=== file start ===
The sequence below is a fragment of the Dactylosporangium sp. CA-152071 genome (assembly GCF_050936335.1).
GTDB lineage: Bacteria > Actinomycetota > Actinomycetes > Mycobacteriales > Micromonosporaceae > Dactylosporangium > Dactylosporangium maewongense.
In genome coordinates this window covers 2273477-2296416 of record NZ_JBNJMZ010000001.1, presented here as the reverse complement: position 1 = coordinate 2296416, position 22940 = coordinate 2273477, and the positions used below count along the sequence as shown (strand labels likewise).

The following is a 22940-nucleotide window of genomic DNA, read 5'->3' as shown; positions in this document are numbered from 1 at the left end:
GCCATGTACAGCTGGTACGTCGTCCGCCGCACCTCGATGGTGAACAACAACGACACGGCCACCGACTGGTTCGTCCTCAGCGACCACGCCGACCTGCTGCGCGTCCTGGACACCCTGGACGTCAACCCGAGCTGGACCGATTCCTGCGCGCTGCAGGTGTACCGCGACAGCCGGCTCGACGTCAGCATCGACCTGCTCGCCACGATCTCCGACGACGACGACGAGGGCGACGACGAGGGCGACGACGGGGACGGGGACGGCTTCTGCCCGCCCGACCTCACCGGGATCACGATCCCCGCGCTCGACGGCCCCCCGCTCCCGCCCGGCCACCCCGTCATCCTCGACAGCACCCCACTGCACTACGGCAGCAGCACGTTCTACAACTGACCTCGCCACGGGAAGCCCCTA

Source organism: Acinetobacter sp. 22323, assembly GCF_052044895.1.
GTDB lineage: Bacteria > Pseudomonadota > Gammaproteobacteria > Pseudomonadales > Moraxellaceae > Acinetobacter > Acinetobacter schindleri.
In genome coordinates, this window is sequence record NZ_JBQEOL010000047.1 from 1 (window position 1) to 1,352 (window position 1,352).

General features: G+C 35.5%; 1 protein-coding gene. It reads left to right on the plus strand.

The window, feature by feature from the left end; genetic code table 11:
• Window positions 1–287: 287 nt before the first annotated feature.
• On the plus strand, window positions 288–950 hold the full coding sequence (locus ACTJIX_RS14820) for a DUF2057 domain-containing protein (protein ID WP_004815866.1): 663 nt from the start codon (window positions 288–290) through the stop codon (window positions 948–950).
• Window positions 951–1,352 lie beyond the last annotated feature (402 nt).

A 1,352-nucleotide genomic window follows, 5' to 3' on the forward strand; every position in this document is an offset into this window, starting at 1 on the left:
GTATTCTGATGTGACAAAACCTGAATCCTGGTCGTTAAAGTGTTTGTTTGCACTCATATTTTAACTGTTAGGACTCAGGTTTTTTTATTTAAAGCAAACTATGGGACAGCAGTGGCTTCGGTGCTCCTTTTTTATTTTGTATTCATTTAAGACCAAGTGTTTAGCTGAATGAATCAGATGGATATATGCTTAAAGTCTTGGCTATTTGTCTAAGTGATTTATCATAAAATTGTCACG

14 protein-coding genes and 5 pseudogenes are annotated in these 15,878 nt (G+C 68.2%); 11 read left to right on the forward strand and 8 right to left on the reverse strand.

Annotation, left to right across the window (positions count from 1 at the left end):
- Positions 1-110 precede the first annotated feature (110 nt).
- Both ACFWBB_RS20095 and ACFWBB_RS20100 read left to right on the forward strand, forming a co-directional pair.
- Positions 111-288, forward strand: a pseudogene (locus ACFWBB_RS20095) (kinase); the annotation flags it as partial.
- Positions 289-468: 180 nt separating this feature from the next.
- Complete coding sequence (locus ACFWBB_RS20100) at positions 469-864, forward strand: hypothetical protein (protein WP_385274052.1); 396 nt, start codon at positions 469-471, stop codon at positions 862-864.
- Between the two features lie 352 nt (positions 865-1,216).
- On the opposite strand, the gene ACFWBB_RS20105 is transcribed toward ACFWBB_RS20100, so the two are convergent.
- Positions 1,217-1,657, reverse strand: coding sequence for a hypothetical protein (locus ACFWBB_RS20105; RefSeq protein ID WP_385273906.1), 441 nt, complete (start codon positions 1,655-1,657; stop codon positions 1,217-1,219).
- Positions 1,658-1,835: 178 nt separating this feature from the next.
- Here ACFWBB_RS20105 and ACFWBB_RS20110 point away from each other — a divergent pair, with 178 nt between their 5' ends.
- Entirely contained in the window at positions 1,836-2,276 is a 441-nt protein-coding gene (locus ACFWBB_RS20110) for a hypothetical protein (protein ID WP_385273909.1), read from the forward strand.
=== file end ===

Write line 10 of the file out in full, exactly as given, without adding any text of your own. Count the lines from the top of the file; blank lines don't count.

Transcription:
The window, feature by feature from the left end; genetic code table 11: